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Spokane, Washington  Est. May 19, 1883
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Annie’s Mailbox: Separate yourself from nasty twin

Kathy Mitchell/Marcy Sugar

Dear Annie: I have an 18-year-old twin sister. We have the same friends, the same classes and the same extracurriculars.

The problem is, she bullies me. If I have something she wants, she throws things at me. She pushes me out of my chair so she can sit in it. She constantly teases me, even when our friends are over.

Everything I do, we do. Everything we do, she’s the boss. If I resist, she hits me. We have an older sister, but she favors my twin. My friends don’t want to get involved or are oblivious to it. My parents do nothing. It’s obviously hard to avoid her, and I’m tired of sinking to her level. What can I do? – Twin Problems

Dear Twin: This is extreme sibling rivalry. Bullies are often jealous and insecure. Talk to your school counselor. Then look into switching classes and extracurricular activities so you are not together. Make different friends. Be sure to attend different colleges. You and your twin need to separate yourselves and develop independent interests so she no longer feels so threatened by you. And she needs to grow up.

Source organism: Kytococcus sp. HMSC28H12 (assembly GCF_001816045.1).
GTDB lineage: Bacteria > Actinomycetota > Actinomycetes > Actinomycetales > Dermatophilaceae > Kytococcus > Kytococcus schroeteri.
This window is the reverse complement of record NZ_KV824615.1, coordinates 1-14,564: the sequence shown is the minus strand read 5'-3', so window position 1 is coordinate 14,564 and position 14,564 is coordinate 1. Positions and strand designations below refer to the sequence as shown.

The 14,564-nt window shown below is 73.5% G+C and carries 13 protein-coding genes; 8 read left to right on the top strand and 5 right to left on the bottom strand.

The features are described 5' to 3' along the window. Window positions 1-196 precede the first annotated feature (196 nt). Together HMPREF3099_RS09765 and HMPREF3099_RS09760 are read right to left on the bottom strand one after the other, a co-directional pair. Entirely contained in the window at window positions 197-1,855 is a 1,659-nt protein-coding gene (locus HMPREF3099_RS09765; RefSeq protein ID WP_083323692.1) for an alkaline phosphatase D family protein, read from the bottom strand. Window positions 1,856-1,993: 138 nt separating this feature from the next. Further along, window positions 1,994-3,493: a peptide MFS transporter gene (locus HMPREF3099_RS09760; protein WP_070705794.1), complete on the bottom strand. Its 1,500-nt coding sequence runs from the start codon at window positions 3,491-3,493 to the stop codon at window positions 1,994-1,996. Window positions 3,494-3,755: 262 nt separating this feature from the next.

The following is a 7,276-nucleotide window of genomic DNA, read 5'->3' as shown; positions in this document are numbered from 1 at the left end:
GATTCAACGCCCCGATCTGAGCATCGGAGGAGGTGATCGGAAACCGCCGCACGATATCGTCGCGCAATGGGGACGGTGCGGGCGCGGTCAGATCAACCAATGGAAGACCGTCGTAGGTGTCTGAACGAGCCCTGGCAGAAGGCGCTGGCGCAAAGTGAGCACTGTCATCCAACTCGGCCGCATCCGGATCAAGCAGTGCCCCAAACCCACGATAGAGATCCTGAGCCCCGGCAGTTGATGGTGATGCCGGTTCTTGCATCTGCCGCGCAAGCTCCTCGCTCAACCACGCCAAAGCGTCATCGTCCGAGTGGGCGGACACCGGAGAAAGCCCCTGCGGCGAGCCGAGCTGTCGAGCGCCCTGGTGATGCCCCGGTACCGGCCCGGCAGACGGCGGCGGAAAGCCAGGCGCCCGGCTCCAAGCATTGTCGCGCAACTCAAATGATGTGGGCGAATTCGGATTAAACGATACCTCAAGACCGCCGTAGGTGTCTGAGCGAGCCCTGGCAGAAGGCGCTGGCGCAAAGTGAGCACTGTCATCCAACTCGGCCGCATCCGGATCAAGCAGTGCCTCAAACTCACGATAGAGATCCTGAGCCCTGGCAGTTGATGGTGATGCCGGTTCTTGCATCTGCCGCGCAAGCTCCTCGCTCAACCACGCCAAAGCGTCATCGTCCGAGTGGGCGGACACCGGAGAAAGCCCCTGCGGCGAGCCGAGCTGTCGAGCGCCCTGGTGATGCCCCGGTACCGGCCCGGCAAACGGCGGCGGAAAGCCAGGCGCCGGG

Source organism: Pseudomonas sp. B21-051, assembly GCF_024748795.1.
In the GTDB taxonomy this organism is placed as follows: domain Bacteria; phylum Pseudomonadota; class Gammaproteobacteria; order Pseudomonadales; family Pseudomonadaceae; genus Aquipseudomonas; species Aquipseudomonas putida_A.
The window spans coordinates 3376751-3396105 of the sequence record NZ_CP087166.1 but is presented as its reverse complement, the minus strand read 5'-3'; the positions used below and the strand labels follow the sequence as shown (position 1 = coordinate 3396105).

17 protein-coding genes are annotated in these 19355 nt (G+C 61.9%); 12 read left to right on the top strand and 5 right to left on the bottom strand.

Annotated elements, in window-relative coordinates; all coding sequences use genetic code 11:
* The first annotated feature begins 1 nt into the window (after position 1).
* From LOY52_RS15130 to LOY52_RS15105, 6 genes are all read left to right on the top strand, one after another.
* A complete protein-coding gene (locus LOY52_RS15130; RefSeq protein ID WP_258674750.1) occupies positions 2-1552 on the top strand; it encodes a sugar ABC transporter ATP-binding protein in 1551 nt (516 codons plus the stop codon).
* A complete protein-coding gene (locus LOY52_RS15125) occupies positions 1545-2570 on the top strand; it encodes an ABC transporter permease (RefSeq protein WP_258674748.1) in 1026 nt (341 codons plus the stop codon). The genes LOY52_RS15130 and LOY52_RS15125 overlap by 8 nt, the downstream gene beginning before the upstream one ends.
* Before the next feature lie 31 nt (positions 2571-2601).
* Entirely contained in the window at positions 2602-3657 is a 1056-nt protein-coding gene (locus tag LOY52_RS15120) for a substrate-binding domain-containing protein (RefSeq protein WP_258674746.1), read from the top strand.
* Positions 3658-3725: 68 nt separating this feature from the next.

Dear Annie: My son and his girlfriend, “Mandy,” have a beautiful baby boy, “Cal,” who is my first grandchild. Mandy also has a daughter, “Lila,” from a previous marriage.

Lila used to call me “Grandma,” but recently began calling me “Grandma Kay.” I am worried that Cal will start calling me by my first name, too. I asked Mandy to have Lila simply call me “Grandma,” but she refused. – Just Call Me Grandma

Dear Grandma: Where is your son in all this? You should be registering your complaint with him, not Mandy. That said, however, this is not such a big deal. Many children use “Grandma First Name” to distinguish one set of grandparents from the other. It is not an insult and is no reflection on how close and loving the relationship is. Please don’t make a fuss over this.

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